The government is encouraging householders not to drive diesel cars, burn wood in fuel stoves or have bonfires, because of the harmful impacts of particulates, tiny particles that get deep into lungs. There is evidence that short- and long-term exposure to particulate matter causes respiratory and cardiovascular illness and premature death. New research by scientists suggest 1 in 5 deaths across the world are due to particulate air pollution. The World Health Organisation has said there is no safe level for particulates in air. Despite being subsidised as a clean energy source, Drax releases more than 400 tonnes of particulates into the atmosphere each year.
While the human health impact from this pollution hasn’t been independently assessed, the government shouldn’t be subsidising energy sources that increase particulate emissions when genuinely cleaner electricity from wind and solar is readily available at a fraction of the cost of biomass.
Drax’s wood pellets come from mills emitting dangerous particulates and other hazardous air pollutants and are often located in low-income and communities of colour.
Particulate air pollution is known to cause around 29,000 premature deaths each year in the UK. Drax should not be subsidised to add to this pollution given electricity can be produced using cleaner, cheaper, and abundant wind and solar power.
How much money does Drax get in subsidies?
Drax admits that without subsidies from billpayers, it would be uneconomic to operate. It has already received over £4 billion in subsidies and it’s estimated it will get almost £6 billion more by the time its subsidy agreement with the government ends in 2027.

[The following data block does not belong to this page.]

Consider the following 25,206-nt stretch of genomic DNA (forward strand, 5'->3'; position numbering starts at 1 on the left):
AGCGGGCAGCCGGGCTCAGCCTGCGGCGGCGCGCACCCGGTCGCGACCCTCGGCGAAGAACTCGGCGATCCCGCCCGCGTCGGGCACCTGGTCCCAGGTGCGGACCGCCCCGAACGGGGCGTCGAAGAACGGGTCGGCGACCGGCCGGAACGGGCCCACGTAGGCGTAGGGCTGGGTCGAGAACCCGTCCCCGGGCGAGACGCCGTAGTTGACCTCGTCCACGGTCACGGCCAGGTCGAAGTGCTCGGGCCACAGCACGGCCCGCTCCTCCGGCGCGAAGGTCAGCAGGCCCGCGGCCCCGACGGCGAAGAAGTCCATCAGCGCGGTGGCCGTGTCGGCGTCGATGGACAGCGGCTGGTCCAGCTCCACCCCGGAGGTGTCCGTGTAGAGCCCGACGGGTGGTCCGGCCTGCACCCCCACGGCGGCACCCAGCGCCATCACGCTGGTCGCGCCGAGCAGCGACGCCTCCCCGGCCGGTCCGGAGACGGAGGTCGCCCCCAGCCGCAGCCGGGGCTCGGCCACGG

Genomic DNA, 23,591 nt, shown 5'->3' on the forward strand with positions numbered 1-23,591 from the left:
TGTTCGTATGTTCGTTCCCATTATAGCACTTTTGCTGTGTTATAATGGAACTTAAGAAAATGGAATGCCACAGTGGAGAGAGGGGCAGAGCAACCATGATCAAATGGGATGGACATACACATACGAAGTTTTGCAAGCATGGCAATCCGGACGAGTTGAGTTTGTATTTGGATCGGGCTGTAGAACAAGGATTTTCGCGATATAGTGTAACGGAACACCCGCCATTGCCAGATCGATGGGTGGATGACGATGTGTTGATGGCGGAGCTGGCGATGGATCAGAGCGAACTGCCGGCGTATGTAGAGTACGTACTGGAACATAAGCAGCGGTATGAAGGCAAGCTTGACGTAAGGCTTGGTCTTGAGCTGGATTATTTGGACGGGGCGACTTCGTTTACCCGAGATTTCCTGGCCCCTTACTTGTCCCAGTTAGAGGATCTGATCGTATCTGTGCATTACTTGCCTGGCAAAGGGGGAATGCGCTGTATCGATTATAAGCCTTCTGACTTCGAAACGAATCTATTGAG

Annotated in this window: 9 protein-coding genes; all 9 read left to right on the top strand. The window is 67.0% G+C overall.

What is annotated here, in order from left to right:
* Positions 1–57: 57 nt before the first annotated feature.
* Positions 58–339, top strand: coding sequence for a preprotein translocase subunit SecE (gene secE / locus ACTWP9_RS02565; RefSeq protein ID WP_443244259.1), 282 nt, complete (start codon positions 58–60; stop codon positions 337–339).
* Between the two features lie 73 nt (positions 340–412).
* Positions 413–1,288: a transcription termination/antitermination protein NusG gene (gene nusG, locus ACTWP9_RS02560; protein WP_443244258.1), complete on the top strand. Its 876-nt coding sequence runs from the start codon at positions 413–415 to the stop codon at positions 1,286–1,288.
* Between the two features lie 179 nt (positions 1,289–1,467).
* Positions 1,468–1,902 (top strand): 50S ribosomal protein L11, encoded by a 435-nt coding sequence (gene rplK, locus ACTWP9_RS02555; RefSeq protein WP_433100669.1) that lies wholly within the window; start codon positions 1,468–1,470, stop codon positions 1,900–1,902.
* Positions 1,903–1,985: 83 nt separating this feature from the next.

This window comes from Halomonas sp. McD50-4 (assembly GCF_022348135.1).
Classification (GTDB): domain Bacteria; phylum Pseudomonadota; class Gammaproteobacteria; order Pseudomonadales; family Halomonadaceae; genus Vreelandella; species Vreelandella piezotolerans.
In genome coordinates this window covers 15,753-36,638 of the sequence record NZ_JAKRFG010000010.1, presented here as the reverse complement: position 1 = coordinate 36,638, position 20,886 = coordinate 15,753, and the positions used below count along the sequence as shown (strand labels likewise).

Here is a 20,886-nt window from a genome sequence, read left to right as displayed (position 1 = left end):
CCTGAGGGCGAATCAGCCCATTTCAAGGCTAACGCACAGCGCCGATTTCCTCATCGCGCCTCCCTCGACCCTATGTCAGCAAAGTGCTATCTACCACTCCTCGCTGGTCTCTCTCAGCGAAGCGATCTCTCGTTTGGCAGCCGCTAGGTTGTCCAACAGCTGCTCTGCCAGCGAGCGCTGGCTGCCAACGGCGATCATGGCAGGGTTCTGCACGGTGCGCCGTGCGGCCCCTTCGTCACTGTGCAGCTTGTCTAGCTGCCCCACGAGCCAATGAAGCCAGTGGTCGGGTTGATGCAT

Unlike gas-fired power stations Drax doesn’t pay a carbon tax for the carbon emitted from its chimneys. This is because it's assumed within the law that it's carbon neutral with new trees absorbing the same amount of carbon as is released, but as stated above, this is contested. If it's true emissions are 468 g/kWh, as suggested in 2017 by American research, then it would be paying £246 million in carbon taxes per year.
If Drax asked for subsidies now for the electricity it produces, it would be refused. The government provides subsidies via auctions called Contracts for Difference and agrees contracts with the lowest bidders. The cost of offshore wind has now fallen so much, it costs less than £60/MWh, and the government estimates this will fall to less £50 by 2030. Onshore wind and solar are cheaper still. Electricity from Drax costs £100/MWh. The government has also said it will not provide subsidies for new coal-to-biomass conversions.
By 2027 Drax would have received around £10 billion to produce electricity based on subsidies agreed years ago. If it asked now, the government would turn it down, because the electricity it produces is almost twice as expensive as wind or solar.